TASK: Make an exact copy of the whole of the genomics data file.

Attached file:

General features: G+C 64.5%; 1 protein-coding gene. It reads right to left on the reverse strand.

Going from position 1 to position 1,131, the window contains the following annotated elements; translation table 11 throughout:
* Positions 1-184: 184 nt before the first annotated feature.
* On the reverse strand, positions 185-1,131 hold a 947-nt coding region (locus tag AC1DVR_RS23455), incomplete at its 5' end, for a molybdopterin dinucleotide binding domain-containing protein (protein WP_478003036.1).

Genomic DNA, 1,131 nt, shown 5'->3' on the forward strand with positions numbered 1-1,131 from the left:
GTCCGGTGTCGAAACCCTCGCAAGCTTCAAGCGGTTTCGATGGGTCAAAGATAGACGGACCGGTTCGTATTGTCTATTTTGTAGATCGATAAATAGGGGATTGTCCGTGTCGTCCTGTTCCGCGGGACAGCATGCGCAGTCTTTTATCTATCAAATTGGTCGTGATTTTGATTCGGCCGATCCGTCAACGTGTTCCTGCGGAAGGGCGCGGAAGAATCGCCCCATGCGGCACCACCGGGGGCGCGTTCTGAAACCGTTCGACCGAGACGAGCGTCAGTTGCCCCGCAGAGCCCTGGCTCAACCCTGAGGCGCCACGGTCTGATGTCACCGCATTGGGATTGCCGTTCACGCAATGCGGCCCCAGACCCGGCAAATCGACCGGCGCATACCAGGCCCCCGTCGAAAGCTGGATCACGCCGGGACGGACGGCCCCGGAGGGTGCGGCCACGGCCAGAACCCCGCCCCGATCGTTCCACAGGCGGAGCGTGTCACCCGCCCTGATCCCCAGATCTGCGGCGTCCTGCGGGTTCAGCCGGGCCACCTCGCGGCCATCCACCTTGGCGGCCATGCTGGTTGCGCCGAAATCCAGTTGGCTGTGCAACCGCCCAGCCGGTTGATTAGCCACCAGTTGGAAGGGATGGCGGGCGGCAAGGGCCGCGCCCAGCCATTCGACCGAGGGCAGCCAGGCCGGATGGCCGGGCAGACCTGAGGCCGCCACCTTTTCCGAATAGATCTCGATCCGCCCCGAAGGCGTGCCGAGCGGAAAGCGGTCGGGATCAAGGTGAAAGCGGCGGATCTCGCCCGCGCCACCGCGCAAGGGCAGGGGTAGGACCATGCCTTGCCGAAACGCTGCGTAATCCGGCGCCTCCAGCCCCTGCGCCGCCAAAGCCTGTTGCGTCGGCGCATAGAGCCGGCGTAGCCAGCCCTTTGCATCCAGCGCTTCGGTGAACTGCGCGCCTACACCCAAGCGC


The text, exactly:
General features: G+C 64.5%; 1 protein-coding gene. It reads right to left on the reverse strand.

Going from position 1 to position 1,131, the window contains the following annotated elements; translation table 11 throughout:
* Positions 1-184: 184 nt before the first annotated feature.
* On the reverse strand, positions 185-1,131 hold a 947-nt coding region (locus tag AC1DVR_RS23455), incomplete at its 5' end, for a molybdopterin dinucleotide binding domain-containing protein (protein WP_478003036.1).

Genomic DNA, 1,131 nt, shown 5'->3' on the forward strand with positions numbered 1-1,131 from the left:
GTCCGGTGTCGAAACCCTCGCAAGCTTCAAGCGGTTTCGATGGGTCAAAGATAGACGGACCGGTTCGTATTGTCTATTTTGTAGATCGATAAATAGGGGATTGTCCGTGTCGTCCTGTTCCGCGGGACAGCATGCGCAGTCTTTTATCTATCAAATTGGTCGTGATTTTGATTCGGCCGATCCGTCAACGTGTTCCTGCGGAAGGGCGCGGAAGAATCGCCCCATGCGGCACCACCGGGGGCGCGTTCTGAAACCGTTCGACCGAGACGAGCGTCAGTTGCCCCGCAGAGCCCTGGCTCAACCCTGAGGCGCCACGGTCTGATGTCACCGCATTGGGATTGCCGTTCACGCAATGCGGCCCCAGACCCGGCAAATCGACCGGCGCATACCAGGCCCCCGTCGAAAGCTGGATCACGCCGGGACGGACGGCCCCGGAGGGTGCGGCCACGGCCAGAACCCCGCCCCGATCGTTCCACAGGCGGAGCGTGTCACCCGCCCTGATCCCCAGATCTGCGGCGTCCTGCGGGTTCAGCCGGGCCACCTCGCGGCCATCCACCTTGGCGGCCATGCTGGTTGCGCCGAAATCCAGTTGGCTGTGCAACCGCCCAGCCGGTTGATTAGCCACCAGTTGGAAGGGATGGCGGGCGGCAAGGGCCGCGCCCAGCCATTCGACCGAGGGCAGCCAGGCCGGATGGCCGGGCAGACCTGAGGCCGCCACCTTTTCCGAATAGATCTCGATCCGCCCCGAAGGCGTGCCGAGCGGAAAGCGGTCGGGATCAAGGTGAAAGCGGCGGATCTCGCCCGCGCCACCGCGCAAGGGCAGGGGTAGGACCATGCCTTGCCGAAACGCTGCGTAATCCGGCGCCTCCAGCCCCTGCGCCGCCAAAGCCTGTTGCGTCGGCGCATAGAGCCGGCGTAGCCAGCCCTTTGCATCCAGCGCTTCGGTGAACTGCGCGCCTACACCCAAGCGC